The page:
The Midget Submarines of Aberlady

Close-up of wreck in Aberlady Bay (Image by StartAgain)

Close-up of wreck in Aberlady Bay (Image by StartAgain)

Aberlady Bay is an area of outstanding natural beauty skirting the windswept Scottish coast, near the town of North Berwick.  A walkers’ paradise and wildlife haven, few people know the history behind the only man-made objects to punctuate the sand at low tide, or their crucial role in sinking one of World War Two’s most formidable battleships.

Main superstructure (image by StartAgain)

Main superstructure (image by StartAgain)

The rusting remains far out in the bay belong to two XT class submarines (training variant of X class) built by Vickers-Armstrong Limited during 1943-44.  Known as “midget” submarines, these particular vessels carried four people and were certainly not designed for the claustrophobically challenged.  In cramped compartments, their range was generally taken to be 500 nautical miles surfaced and 82 nautical miles submerged, at an earth-shattering speed of 6.5 and 5.5 knots respectively!

But despite these figures, the true range is said to have been dictated by the physical and mental endurance of their crews, which must have taken quite a toll on the faint of heart.  And in a time of limited resources where ingenuity was critical, the propulsion system of the 51 feet long craft was a 4-cylinder Gardner 42 hp diesel engine – converted from the type used in the beloved London bus!

The better preserved of the two (image by StartAgain)

The more southerly of the two (image by StartAgain)

The two vessels in Aberlady Bay were used for training purposes only, but the men who acquired their skills and determination within these hulls went on to cripple one of Germany’s most feared instruments of war – the mighty battleship known as Tirpitz.  With their task accomplished, the old subs were towed to Aberlady in 1946 and moored to a large concrete block close to the low tide mark.  For many years they served as targets for aircraft bombing practise.  Today, their corroding superstructures can be found semi-submerged at low tide.  Take care when visiting though, as the turning tide can be treacherous.

Sinking of the Tirpitz

Tirpitz, launched in 1939, was the largest battleship ever built in Europe, being fractionally longer than its equally feared sister ship, the Bismarck.  At that point in history, the great battleships – by virtue of the iconic status they commanded – were seen as enormous morale boosters to the fleets and countries they fought for.  But this worked both ways and losing one was both physically and symbolically catastrophic, with a devastating impact on morale.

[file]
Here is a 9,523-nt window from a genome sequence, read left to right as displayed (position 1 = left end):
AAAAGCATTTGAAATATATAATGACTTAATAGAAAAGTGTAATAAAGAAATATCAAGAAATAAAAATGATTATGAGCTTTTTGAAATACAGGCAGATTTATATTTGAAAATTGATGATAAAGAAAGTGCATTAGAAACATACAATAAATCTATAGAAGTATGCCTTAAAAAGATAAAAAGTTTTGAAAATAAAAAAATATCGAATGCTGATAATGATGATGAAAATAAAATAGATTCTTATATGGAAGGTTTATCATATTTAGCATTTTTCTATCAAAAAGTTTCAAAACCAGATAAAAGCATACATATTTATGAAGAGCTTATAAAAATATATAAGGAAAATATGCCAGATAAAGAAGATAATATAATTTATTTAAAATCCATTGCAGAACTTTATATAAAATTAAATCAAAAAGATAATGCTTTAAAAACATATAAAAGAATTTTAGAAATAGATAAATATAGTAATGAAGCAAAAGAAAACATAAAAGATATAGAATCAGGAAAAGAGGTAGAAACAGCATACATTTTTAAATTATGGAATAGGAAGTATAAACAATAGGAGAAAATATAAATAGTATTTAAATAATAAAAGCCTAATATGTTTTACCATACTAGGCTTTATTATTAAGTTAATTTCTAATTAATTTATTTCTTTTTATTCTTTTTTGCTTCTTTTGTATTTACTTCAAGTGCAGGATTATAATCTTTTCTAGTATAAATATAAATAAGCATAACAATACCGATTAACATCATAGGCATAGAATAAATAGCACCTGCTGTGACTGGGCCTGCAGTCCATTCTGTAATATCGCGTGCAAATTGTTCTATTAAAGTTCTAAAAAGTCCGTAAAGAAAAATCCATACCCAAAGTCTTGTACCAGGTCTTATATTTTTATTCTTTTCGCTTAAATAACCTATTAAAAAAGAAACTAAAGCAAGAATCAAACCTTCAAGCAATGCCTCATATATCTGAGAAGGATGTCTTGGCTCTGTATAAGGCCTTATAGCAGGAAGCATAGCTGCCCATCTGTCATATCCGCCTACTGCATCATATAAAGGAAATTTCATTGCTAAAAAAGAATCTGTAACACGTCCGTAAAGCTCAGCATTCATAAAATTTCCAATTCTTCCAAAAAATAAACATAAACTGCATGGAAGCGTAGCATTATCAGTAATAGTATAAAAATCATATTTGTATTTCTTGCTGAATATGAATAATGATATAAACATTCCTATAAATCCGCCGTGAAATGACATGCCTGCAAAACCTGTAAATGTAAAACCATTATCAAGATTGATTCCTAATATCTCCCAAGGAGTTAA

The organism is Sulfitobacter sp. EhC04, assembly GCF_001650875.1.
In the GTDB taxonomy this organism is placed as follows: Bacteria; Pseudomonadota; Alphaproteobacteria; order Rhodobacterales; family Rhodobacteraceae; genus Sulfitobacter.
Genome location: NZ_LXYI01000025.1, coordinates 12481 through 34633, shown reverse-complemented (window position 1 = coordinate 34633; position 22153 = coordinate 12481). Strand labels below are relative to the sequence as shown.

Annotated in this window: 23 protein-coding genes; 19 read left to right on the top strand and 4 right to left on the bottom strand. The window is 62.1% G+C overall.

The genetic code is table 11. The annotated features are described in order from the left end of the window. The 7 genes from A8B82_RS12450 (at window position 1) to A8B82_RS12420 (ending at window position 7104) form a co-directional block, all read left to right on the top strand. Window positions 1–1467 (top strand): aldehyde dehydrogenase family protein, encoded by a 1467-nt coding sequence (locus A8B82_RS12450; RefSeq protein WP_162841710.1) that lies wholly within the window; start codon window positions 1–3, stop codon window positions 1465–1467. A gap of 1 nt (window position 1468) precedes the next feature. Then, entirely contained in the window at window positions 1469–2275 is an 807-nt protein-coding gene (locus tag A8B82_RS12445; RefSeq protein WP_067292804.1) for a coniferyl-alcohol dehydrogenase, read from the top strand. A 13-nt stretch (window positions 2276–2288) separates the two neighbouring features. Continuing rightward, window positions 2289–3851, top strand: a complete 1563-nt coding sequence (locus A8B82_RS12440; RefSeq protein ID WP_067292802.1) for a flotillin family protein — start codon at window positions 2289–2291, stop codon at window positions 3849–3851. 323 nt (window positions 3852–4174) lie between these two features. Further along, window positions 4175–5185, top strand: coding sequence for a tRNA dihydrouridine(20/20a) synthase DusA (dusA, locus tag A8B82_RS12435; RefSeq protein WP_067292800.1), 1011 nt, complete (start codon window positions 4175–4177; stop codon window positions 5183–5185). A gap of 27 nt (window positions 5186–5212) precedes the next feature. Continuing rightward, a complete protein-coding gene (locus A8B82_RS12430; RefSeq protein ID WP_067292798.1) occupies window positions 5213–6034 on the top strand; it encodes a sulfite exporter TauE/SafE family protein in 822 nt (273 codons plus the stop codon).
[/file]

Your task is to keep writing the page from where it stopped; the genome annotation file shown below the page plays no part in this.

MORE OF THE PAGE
X24 - only one to see service and survive! (image by Geni)

X24 - only one to see service and survive! (image by Geni)

(Image licensed under Creative Commons Attribution ShareAlike 3.0)

For that reason, rather ironically, battleships were often kept in reserve by the great naval powers – including Great Britain and Germany – seeing little action.  It’s even more astounding to consider the huge amount of resources and time put into sinking something that barely ever crept out of hiding (Tirpitz never even fired on an enemy ship; her presence alone was enough to strike fear into the hearts of allied commanders).

But just when you thought the German U-boat was an unsporting invention wreaking havoc among allied shipping, enter the midget submarine!  During its first deployment (Operation Source) in September 1943, six X class submarines were tasked with neutralising heavy German battleships based in northern Norway, including Tirpitz.

Interior of X24, Royal Navy Submarine Museum (image by Geni)

Interior of X24, Royal Navy Submarine Museum (image by Geni)

(Image licensed under Creative Commons Attribution ShareAlike 3.0)

In a risky and daring mission, two subs managed to place explosive charges beneath the mighty ship, after being towed 1,000 miles from base, negotiating a minefield and dodging nets, gun defences and enemy listening posts, in perhaps some of the most unpleasant naval surroundings imaginable.  Not surprisingly, Lieutenant Basil Place commanding HMS X7, and Lieutenant Donald Cameron commanding HMS X6, both received the Victoria Cross for their efforts.

The four 2-ton charges detonating beneath Tirpitz lifted the entire ship an incredible two metres out of the water, causing servere damage.  It took six months to repair the mangled hull, by which time the British had poured an inordinate amount of manpower into her demise and she was finally sunk by a force of heavy Lancaster bombers in November 1944.

Want more?  Why not check out these incredible above-water shipwrecks?

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